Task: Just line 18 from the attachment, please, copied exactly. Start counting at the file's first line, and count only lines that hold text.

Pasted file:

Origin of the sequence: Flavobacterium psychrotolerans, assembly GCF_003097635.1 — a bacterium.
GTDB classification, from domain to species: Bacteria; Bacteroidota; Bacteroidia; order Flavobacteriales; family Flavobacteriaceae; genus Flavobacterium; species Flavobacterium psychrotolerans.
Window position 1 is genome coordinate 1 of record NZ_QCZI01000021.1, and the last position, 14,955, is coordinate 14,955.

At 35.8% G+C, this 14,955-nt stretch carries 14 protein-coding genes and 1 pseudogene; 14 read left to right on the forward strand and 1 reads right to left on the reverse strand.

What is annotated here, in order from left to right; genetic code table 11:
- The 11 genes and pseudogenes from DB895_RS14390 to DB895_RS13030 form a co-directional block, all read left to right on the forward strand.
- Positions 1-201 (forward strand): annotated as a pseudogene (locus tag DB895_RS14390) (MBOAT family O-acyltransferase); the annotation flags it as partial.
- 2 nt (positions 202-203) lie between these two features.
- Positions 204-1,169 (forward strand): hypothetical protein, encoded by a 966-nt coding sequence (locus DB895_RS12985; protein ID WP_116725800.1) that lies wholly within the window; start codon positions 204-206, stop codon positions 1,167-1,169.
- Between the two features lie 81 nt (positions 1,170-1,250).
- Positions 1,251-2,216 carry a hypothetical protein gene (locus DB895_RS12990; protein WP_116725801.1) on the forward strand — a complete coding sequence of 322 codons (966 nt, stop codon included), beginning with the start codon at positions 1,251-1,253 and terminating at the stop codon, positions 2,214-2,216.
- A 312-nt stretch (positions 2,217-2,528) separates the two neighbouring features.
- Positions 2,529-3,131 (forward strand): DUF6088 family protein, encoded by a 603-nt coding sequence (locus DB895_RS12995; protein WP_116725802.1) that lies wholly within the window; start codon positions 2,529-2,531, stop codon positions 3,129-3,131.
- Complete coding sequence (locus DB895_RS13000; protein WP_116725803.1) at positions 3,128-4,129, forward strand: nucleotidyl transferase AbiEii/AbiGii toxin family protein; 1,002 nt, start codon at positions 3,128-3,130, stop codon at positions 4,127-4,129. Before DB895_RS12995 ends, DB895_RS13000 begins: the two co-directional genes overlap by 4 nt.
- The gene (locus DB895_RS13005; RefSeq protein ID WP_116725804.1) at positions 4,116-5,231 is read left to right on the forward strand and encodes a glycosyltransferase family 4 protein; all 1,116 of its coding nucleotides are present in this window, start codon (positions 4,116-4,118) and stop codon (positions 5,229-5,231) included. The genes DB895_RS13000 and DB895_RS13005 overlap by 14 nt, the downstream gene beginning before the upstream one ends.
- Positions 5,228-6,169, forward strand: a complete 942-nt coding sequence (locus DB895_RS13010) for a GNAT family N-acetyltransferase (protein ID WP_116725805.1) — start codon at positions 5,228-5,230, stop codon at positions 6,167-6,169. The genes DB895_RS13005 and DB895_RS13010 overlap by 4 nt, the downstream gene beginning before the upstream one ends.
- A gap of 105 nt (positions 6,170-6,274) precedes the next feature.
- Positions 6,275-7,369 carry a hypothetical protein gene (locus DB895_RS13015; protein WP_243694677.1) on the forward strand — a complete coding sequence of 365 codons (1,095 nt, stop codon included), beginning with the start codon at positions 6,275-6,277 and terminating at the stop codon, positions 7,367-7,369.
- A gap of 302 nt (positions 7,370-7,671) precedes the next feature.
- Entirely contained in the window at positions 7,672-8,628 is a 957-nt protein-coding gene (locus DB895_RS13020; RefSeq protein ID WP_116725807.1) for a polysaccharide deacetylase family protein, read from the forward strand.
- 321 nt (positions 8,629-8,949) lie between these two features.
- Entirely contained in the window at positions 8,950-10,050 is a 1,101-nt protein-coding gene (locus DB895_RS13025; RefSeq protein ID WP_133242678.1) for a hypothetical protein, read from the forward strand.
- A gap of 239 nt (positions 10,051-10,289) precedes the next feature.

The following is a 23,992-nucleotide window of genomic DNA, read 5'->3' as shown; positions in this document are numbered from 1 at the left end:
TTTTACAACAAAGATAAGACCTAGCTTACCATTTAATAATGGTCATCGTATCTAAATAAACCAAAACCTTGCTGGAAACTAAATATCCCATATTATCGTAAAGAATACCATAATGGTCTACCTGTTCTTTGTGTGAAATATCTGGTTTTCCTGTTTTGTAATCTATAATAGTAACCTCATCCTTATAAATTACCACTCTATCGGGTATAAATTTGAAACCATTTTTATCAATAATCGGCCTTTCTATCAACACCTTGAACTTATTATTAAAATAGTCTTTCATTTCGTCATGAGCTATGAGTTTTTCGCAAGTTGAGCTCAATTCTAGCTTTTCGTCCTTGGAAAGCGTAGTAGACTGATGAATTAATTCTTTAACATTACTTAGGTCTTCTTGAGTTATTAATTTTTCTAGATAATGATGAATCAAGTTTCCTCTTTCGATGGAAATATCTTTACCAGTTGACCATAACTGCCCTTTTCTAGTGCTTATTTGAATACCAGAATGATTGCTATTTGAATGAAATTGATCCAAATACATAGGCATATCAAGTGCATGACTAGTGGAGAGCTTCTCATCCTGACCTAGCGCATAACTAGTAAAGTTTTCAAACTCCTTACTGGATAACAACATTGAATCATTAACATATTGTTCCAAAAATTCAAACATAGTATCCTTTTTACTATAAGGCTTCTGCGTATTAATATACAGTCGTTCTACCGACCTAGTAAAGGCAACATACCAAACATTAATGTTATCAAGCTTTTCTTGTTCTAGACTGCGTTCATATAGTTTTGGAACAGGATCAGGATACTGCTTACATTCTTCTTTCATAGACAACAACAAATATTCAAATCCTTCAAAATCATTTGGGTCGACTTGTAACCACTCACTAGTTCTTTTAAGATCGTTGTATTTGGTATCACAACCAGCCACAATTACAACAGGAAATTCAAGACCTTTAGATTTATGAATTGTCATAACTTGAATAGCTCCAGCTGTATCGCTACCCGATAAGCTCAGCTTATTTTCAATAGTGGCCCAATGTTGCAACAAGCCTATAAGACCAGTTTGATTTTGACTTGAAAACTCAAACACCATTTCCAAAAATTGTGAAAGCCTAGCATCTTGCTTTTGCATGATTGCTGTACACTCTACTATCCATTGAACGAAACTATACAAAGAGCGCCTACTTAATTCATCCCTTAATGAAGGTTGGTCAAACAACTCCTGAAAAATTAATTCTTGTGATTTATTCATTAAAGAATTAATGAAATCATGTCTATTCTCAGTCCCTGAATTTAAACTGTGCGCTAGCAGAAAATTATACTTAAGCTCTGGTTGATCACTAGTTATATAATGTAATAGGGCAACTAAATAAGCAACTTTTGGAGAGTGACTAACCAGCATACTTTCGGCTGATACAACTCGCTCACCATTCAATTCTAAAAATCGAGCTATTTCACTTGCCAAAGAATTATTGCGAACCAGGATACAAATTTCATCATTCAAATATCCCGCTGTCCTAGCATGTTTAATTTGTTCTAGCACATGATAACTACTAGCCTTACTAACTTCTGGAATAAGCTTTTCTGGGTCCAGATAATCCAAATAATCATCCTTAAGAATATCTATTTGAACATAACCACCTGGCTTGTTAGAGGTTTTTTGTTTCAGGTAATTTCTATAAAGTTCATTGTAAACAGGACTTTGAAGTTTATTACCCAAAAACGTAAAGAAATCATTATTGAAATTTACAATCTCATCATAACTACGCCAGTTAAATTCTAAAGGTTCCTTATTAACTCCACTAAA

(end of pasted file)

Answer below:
- Positions 6,275-7,369 carry a hypothetical protein gene (locus DB895_RS13015; protein WP_243694677.1) on the forward strand — a complete coding sequence of 365 codons (1,095 nt, stop codon included), beginning with the start codon at positions 6,275-6,277 and terminating at the stop codon, positions 7,367-7,369.